This was kind of a mixed week.
1. I find the 2nd day trade makes the most sense to me. I pick the strongest stock of the day and then find two levels of support and outline my entry price, stop price, target, and size. So far so good.
2. I also found that I don’t pay as much attention to the offers as I paid to the bids. This was my working goal for the week.
3. And I changed my chart layout to have more perspective of the price. I added a 5-day/30-min chart.
1. At the last hours of Friday a took four trades that erased the profit of the week only because I saw the stock on Steve Spencer’s monitor: $AAPL.
2. After a week of hard work and waste all my profits in two hours, I felt frustrated.
Thanks for your feedback. I continue to learn every week.
I have had the privilege to train hundreds of traders from scratch. There is something very wrong about the language used above. You cannot think like this and become a successful trader. I have not trained one outlier of this mandatory mindset.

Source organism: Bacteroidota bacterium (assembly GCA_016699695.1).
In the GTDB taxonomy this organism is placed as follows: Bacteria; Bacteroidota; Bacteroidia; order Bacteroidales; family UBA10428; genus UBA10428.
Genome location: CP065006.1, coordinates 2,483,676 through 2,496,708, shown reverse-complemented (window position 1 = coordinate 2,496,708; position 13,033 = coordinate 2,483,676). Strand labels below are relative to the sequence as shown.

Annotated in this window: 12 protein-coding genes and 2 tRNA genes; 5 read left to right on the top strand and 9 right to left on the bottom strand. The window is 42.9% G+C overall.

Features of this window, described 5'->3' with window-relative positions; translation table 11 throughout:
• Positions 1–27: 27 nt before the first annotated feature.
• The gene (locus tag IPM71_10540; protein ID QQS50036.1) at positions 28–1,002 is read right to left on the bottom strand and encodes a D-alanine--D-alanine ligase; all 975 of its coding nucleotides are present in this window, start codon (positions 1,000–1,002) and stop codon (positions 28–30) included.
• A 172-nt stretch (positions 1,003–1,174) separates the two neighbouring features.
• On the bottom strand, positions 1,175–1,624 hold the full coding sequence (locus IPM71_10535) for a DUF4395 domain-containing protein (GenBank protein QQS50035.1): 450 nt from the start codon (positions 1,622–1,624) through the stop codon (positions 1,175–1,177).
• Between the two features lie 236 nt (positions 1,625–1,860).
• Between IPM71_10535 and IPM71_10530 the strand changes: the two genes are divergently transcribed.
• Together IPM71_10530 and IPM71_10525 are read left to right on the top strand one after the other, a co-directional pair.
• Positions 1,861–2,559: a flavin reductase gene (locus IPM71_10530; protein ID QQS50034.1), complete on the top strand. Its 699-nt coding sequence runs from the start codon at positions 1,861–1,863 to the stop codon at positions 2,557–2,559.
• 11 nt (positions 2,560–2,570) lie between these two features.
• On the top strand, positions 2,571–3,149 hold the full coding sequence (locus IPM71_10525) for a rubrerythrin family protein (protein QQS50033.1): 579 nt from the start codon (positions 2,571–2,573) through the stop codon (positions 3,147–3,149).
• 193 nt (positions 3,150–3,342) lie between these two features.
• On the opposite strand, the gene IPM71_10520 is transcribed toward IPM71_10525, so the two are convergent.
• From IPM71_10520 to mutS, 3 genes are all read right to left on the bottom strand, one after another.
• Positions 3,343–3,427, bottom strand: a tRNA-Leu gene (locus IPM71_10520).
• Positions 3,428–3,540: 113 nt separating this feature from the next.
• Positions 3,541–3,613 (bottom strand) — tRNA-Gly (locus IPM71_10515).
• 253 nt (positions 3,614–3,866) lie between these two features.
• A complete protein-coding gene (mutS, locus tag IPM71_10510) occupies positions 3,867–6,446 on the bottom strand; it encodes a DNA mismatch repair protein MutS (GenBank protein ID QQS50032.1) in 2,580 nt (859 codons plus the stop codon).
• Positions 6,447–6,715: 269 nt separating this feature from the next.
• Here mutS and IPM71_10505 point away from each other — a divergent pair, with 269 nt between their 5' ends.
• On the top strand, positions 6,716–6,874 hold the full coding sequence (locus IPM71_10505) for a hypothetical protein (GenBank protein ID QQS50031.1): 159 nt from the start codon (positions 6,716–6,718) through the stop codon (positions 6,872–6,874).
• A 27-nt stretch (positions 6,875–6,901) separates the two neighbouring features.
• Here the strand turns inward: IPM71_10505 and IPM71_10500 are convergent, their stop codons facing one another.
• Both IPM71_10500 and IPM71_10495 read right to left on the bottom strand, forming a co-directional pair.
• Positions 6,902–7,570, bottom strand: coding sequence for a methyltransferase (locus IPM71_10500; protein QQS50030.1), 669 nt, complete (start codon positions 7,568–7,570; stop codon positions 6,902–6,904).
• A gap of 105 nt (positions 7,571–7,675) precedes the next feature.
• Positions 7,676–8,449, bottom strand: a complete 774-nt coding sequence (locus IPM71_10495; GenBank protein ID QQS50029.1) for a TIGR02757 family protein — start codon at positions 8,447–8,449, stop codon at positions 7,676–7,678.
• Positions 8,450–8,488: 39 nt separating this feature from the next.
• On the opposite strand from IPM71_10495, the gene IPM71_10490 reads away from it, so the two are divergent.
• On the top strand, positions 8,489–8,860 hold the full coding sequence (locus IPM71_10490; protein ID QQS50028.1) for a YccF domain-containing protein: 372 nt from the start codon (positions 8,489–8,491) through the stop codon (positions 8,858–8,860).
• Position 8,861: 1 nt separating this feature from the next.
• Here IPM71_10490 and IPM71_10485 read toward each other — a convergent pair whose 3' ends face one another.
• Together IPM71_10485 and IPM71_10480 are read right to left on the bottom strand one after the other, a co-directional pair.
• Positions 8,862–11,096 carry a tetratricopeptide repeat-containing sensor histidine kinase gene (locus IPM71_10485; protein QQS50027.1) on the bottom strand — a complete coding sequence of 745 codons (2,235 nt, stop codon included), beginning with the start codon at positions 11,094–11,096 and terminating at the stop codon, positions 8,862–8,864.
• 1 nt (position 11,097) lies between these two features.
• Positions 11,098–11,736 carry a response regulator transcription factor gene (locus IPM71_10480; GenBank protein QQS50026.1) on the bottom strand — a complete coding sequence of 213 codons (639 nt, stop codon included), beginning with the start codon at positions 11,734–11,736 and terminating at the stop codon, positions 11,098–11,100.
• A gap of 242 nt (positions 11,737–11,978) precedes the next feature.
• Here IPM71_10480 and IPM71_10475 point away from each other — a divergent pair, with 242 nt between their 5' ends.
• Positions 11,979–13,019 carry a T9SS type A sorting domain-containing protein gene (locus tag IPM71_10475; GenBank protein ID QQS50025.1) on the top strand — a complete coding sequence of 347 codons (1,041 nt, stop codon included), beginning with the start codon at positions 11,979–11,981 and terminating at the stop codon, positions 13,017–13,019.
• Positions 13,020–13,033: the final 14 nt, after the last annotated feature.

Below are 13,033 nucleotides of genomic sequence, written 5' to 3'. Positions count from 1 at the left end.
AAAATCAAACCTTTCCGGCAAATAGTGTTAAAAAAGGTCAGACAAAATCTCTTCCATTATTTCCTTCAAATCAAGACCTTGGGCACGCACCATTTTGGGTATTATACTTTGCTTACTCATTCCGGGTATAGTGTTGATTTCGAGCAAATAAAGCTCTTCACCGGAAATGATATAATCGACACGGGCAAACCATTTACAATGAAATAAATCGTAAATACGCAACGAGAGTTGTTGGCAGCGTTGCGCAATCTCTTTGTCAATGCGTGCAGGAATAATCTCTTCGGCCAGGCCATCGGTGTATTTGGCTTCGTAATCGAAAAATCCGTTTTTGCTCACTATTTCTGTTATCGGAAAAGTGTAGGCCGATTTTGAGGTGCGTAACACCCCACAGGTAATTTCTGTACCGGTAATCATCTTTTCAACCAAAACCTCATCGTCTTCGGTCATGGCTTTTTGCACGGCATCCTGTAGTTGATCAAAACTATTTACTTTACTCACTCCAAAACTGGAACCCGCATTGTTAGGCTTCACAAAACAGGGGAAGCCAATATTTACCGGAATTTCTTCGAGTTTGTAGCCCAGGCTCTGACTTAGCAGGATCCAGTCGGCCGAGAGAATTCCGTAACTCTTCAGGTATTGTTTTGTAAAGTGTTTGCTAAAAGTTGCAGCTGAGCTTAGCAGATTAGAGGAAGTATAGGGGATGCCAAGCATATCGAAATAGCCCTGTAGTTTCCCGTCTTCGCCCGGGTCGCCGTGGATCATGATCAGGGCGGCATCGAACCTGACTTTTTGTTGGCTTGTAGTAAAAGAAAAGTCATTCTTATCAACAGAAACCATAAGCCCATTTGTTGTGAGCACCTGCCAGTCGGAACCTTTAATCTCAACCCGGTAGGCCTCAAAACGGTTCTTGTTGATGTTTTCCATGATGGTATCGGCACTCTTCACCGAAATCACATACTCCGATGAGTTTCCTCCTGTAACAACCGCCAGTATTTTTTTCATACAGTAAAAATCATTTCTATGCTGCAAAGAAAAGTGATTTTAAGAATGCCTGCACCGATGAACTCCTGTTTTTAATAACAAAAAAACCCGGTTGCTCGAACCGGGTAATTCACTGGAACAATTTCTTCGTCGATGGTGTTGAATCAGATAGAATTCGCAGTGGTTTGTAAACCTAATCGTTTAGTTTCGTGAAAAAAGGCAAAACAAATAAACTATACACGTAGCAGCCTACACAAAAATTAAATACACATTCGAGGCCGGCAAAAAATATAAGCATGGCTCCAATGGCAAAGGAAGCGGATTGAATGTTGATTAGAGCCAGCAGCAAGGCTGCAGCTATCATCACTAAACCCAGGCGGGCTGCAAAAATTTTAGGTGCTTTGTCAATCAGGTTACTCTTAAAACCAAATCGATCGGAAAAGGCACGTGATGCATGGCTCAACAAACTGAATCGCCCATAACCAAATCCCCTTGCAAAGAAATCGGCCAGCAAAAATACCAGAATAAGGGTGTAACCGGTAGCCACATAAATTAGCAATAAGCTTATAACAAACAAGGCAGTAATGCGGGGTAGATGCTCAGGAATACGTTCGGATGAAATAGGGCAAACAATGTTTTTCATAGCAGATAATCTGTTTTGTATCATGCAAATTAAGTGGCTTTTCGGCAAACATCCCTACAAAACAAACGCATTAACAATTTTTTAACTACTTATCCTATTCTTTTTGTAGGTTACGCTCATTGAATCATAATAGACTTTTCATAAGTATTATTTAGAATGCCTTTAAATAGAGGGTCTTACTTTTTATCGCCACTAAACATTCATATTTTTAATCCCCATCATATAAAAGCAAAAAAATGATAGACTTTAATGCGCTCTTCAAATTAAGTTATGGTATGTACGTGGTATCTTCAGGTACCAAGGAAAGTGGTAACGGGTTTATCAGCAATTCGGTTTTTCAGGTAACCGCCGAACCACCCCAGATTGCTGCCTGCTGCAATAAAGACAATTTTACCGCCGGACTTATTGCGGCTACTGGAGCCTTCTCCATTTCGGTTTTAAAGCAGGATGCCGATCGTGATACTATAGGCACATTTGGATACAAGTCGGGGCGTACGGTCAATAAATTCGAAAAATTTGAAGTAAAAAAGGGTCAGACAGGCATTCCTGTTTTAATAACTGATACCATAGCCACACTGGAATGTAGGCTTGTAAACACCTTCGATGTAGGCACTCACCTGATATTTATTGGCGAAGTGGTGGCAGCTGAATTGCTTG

Can you guess what it is? Go ahead re-read the email sent by this hopeful developing trader.
First, let me say this trader is also doing so much right. I have huge respect for his effort, passion, and training plan to improve. And it is human nature to be frustrated at times as a trader, and that includes me.
But there is something I must correct. That state of frustration must be temporary and lead to a more constructive mindset.
You must take each trade, each trading day, each trading month as an opportunity to learn. The best traders do not try and make money. They try to improve. Every tick in the marketplace is an opportunity to learn, improve and become better at their craft. You cannot think differently. There are plenty of different ways to attack the markets but this mindset must be embraced. Must, must, must, must!!!!
What can I learn from this trade?
Why did this $AAPL trade fail?
Did I lose too much on this trade?
Did I make a poor trade?
No trades are a waste. They are only a waste if you make them such. It’s your choice to be frustrated instead of drilling deeper into the trade for learning.
The great ones learn from their trades. Always, every day, every trade.
You can be better tomorrow than you are today!